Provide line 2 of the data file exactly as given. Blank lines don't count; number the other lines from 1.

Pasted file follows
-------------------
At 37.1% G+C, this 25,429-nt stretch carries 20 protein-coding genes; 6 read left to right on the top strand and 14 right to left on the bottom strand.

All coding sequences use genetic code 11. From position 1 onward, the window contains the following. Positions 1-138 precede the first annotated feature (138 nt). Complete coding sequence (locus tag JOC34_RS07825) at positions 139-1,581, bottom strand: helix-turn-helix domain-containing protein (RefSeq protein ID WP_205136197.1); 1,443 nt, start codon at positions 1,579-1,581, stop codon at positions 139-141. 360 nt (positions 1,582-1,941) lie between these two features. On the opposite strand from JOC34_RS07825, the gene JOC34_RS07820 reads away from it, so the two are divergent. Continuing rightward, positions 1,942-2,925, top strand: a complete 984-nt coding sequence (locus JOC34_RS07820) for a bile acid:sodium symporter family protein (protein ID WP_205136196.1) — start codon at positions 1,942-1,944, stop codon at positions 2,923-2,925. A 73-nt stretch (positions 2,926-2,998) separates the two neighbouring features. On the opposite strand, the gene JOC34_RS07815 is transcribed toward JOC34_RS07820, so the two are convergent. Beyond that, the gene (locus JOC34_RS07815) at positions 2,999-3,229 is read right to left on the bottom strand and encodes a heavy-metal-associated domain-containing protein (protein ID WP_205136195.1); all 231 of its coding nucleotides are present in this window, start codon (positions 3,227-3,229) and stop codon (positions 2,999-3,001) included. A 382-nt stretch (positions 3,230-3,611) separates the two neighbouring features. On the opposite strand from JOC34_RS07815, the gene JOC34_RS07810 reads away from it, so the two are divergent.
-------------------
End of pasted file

All coding sequences use genetic code 11. From position 1 onward, the window contains the following. Positions 1-138 precede the first annotated feature (138 nt). Complete coding sequence (locus tag JOC34_RS07825) at positions 139-1,581, bottom strand: helix-turn-helix domain-containing protein (RefSeq protein ID WP_205136197.1); 1,443 nt, start codon at positions 1,579-1,581, stop codon at positions 139-141. 360 nt (positions 1,582-1,941) lie between these two features. On the opposite strand from JOC34_RS07825, the gene JOC34_RS07820 reads away from it, so the two are divergent. Continuing rightward, positions 1,942-2,925, top strand: a complete 984-nt coding sequence (locus JOC34_RS07820) for a bile acid:sodium symporter family protein (protein ID WP_205136196.1) — start codon at positions 1,942-1,944, stop codon at positions 2,923-2,925. A 73-nt stretch (positions 2,926-2,998) separates the two neighbouring features. On the opposite strand, the gene JOC34_RS07815 is transcribed toward JOC34_RS07820, so the two are convergent. Beyond that, the gene (locus JOC34_RS07815) at positions 2,999-3,229 is read right to left on the bottom strand and encodes a heavy-metal-associated domain-containing protein (protein ID WP_205136195.1); all 231 of its coding nucleotides are present in this window, start codon (positions 3,227-3,229) and stop codon (positions 2,999-3,001) included. A 382-nt stretch (positions 3,230-3,611) separates the two neighbouring features. On the opposite strand from JOC34_RS07815, the gene JOC34_RS07810 reads away from it, so the two are divergent.